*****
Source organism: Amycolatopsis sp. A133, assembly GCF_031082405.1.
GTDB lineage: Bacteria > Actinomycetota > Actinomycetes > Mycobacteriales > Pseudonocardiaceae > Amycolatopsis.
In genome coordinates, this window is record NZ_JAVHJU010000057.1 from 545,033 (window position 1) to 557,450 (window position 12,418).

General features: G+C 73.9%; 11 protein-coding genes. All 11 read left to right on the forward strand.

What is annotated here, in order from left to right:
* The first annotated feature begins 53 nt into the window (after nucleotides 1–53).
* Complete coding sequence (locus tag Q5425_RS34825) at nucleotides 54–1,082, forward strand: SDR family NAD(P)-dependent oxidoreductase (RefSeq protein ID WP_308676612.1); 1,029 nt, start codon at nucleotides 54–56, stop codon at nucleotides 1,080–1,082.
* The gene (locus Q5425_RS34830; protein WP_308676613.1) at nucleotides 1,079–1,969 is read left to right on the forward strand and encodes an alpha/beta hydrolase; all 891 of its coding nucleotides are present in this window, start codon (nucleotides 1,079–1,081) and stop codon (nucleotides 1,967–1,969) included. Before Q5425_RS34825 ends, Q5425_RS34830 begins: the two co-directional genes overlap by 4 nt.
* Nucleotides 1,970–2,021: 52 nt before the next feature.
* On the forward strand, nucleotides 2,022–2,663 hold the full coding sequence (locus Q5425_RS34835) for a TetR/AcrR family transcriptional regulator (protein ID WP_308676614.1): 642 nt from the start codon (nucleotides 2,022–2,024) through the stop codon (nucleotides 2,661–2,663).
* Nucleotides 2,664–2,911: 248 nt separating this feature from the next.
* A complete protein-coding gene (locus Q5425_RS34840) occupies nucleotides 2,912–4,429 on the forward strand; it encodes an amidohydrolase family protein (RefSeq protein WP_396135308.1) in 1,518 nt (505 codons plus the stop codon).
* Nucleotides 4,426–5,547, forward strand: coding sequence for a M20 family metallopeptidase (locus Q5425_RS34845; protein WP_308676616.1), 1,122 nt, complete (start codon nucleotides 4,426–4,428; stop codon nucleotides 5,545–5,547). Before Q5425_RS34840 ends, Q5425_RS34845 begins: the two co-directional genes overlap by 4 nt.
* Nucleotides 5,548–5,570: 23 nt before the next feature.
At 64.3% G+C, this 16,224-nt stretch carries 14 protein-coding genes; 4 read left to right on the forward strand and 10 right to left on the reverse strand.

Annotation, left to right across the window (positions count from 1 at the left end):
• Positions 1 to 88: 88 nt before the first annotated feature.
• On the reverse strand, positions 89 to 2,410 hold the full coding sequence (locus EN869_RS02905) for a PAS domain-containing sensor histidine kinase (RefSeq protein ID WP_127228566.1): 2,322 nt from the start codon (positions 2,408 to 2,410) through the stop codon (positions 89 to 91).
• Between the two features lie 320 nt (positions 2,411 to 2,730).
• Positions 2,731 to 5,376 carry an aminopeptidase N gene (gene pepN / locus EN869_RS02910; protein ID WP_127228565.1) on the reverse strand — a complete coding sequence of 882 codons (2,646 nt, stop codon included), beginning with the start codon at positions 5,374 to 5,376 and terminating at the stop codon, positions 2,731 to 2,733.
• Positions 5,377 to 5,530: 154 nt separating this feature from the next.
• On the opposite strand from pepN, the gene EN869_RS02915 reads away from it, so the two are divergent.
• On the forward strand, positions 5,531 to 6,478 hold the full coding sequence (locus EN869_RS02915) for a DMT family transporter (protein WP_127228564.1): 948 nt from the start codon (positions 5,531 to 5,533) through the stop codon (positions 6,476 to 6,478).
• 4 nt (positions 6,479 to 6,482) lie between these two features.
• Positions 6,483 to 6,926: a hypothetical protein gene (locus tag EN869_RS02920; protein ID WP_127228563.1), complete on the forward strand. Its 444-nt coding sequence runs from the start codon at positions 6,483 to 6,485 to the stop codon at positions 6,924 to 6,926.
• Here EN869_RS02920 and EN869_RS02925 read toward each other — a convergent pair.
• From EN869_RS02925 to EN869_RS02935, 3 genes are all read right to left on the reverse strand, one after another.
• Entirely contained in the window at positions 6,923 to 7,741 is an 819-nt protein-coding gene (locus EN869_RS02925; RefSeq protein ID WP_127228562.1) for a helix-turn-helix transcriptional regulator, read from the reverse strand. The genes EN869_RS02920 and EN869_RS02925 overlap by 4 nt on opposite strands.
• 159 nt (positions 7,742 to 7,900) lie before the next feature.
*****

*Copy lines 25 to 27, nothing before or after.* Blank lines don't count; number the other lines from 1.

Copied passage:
• Positions 6,483 to 6,926: a hypothetical protein gene (locus tag EN869_RS02920; protein ID WP_127228563.1), complete on the forward strand. Its 444-nt coding sequence runs from the start codon at positions 6,483 to 6,485 to the stop codon at positions 6,924 to 6,926.
• Here EN869_RS02920 and EN869_RS02925 read toward each other — a convergent pair.
• From EN869_RS02925 to EN869_RS02935, 3 genes are all read right to left on the reverse strand, one after another.